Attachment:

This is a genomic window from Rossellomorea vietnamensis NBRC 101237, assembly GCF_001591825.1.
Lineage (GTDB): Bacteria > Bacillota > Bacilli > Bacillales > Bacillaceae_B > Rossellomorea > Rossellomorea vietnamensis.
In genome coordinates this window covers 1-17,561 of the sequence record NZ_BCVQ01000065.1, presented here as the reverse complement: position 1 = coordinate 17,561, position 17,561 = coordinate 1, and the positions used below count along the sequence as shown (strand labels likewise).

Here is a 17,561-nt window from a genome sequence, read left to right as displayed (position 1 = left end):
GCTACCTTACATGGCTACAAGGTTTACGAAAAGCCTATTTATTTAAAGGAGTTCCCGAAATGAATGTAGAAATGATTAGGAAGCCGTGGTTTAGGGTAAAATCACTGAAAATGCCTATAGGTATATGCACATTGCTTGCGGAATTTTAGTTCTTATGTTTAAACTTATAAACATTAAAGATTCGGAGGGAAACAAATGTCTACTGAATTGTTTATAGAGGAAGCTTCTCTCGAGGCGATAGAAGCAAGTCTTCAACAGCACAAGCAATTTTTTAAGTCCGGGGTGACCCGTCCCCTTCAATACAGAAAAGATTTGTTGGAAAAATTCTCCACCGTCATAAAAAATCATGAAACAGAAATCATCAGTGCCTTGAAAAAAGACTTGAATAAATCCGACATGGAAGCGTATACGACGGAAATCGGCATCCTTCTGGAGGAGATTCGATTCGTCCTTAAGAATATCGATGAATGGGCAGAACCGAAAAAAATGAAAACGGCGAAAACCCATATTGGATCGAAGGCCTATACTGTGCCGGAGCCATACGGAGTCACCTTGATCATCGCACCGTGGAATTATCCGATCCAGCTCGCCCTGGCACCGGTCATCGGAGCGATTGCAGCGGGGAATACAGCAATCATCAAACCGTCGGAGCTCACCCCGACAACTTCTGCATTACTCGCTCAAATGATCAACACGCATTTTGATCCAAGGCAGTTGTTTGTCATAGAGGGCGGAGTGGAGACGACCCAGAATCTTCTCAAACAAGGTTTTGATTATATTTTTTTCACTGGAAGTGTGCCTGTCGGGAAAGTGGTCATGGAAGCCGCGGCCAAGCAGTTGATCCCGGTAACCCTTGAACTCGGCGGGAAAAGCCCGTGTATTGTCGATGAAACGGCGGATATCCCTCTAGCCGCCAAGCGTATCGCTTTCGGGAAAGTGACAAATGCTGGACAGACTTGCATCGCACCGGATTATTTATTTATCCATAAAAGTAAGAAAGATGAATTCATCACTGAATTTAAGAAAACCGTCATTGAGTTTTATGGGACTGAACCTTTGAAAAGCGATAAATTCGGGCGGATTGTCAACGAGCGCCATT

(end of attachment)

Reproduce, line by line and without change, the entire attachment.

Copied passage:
This is a genomic window from Rossellomorea vietnamensis NBRC 101237, assembly GCF_001591825.1.
Lineage (GTDB): Bacteria > Bacillota > Bacilli > Bacillales > Bacillaceae_B > Rossellomorea > Rossellomorea vietnamensis.
In genome coordinates this window covers 1-17,561 of the sequence record NZ_BCVQ01000065.1, presented here as the reverse complement: position 1 = coordinate 17,561, position 17,561 = coordinate 1, and the positions used below count along the sequence as shown (strand labels likewise).

Here is a 17,561-nt window from a genome sequence, read left to right as displayed (position 1 = left end):
GCTACCTTACATGGCTACAAGGTTTACGAAAAGCCTATTTATTTAAAGGAGTTCCCGAAATGAATGTAGAAATGATTAGGAAGCCGTGGTTTAGGGTAAAATCACTGAAAATGCCTATAGGTATATGCACATTGCTTGCGGAATTTTAGTTCTTATGTTTAAACTTATAAACATTAAAGATTCGGAGGGAAACAAATGTCTACTGAATTGTTTATAGAGGAAGCTTCTCTCGAGGCGATAGAAGCAAGTCTTCAACAGCACAAGCAATTTTTTAAGTCCGGGGTGACCCGTCCCCTTCAATACAGAAAAGATTTGTTGGAAAAATTCTCCACCGTCATAAAAAATCATGAAACAGAAATCATCAGTGCCTTGAAAAAAGACTTGAATAAATCCGACATGGAAGCGTATACGACGGAAATCGGCATCCTTCTGGAGGAGATTCGATTCGTCCTTAAGAATATCGATGAATGGGCAGAACCGAAAAAAATGAAAACGGCGAAAACCCATATTGGATCGAAGGCCTATACTGTGCCGGAGCCATACGGAGTCACCTTGATCATCGCACCGTGGAATTATCCGATCCAGCTCGCCCTGGCACCGGTCATCGGAGCGATTGCAGCGGGGAATACAGCAATCATCAAACCGTCGGAGCTCACCCCGACAACTTCTGCATTACTCGCTCAAATGATCAACACGCATTTTGATCCAAGGCAGTTGTTTGTCATAGAGGGCGGAGTGGAGACGACCCAGAATCTTCTCAAACAAGGTTTTGATTATATTTTTTTCACTGGAAGTGTGCCTGTCGGGAAAGTGGTCATGGAAGCCGCGGCCAAGCAGTTGATCCCGGTAACCCTTGAACTCGGCGGGAAAAGCCCGTGTATTGTCGATGAAACGGCGGATATCCCTCTAGCCGCCAAGCGTATCGCTTTCGGGAAAGTGACAAATGCTGGACAGACTTGCATCGCACCGGATTATTTATTTATCCATAAAAGTAAGAAAGATGAATTCATCACTGAATTTAAGAAAACCGTCATTGAGTTTTATGGGACTGAACCTTTGAAAAGCGATAAATTCGGGCGGATTGTCAACGAGCGCCATT